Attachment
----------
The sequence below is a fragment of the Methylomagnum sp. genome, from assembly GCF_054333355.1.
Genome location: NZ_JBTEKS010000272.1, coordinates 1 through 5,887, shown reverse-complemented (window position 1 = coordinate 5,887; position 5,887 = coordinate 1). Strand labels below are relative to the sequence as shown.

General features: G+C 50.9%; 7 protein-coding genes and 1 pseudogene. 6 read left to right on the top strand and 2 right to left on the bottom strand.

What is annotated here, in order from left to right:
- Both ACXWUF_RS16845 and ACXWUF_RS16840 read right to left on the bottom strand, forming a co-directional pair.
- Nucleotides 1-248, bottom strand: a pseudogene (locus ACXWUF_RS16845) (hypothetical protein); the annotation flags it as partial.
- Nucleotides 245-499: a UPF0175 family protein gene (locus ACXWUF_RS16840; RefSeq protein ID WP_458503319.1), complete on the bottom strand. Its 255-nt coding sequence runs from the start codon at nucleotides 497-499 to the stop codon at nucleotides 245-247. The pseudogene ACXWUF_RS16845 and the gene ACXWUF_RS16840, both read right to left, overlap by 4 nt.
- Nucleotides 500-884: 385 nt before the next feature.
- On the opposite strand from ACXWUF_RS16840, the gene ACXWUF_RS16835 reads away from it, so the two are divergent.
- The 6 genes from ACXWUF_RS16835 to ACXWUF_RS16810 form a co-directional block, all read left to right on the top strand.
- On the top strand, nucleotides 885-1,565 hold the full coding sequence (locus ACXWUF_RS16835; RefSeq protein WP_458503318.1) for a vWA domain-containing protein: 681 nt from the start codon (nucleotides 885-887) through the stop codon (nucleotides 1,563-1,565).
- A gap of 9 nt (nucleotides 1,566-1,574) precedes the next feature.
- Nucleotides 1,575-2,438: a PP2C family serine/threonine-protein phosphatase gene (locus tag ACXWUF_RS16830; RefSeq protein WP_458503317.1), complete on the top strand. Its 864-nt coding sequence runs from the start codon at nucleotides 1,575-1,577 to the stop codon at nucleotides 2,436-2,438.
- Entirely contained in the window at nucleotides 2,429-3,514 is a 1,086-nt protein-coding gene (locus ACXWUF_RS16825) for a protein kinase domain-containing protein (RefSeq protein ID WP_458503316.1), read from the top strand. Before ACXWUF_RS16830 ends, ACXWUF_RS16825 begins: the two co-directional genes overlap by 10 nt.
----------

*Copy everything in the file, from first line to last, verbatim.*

The sequence below is a fragment of the Methylomagnum sp. genome, from assembly GCF_054333355.1.
Genome location: NZ_JBTEKS010000272.1, coordinates 1 through 5,887, shown reverse-complemented (window position 1 = coordinate 5,887; position 5,887 = coordinate 1). Strand labels below are relative to the sequence as shown.

General features: G+C 50.9%; 7 protein-coding genes and 1 pseudogene. 6 read left to right on the top strand and 2 right to left on the bottom strand.

What is annotated here, in order from left to right:
- Both ACXWUF_RS16845 and ACXWUF_RS16840 read right to left on the bottom strand, forming a co-directional pair.
- Nucleotides 1-248, bottom strand: a pseudogene (locus ACXWUF_RS16845) (hypothetical protein); the annotation flags it as partial.
- Nucleotides 245-499: a UPF0175 family protein gene (locus ACXWUF_RS16840; RefSeq protein ID WP_458503319.1), complete on the bottom strand. Its 255-nt coding sequence runs from the start codon at nucleotides 497-499 to the stop codon at nucleotides 245-247. The pseudogene ACXWUF_RS16845 and the gene ACXWUF_RS16840, both read right to left, overlap by 4 nt.
- Nucleotides 500-884: 385 nt before the next feature.
- On the opposite strand from ACXWUF_RS16840, the gene ACXWUF_RS16835 reads away from it, so the two are divergent.
- The 6 genes from ACXWUF_RS16835 to ACXWUF_RS16810 form a co-directional block, all read left to right on the top strand.
- On the top strand, nucleotides 885-1,565 hold the full coding sequence (locus ACXWUF_RS16835; RefSeq protein WP_458503318.1) for a vWA domain-containing protein: 681 nt from the start codon (nucleotides 885-887) through the stop codon (nucleotides 1,563-1,565).
- A gap of 9 nt (nucleotides 1,566-1,574) precedes the next feature.
- Nucleotides 1,575-2,438: a PP2C family serine/threonine-protein phosphatase gene (locus tag ACXWUF_RS16830; RefSeq protein WP_458503317.1), complete on the top strand. Its 864-nt coding sequence runs from the start codon at nucleotides 1,575-1,577 to the stop codon at nucleotides 2,436-2,438.
- Entirely contained in the window at nucleotides 2,429-3,514 is a 1,086-nt protein-coding gene (locus ACXWUF_RS16825) for a protein kinase domain-containing protein (RefSeq protein ID WP_458503316.1), read from the top strand. Before ACXWUF_RS16830 ends, ACXWUF_RS16825 begins: the two co-directional genes overlap by 10 nt.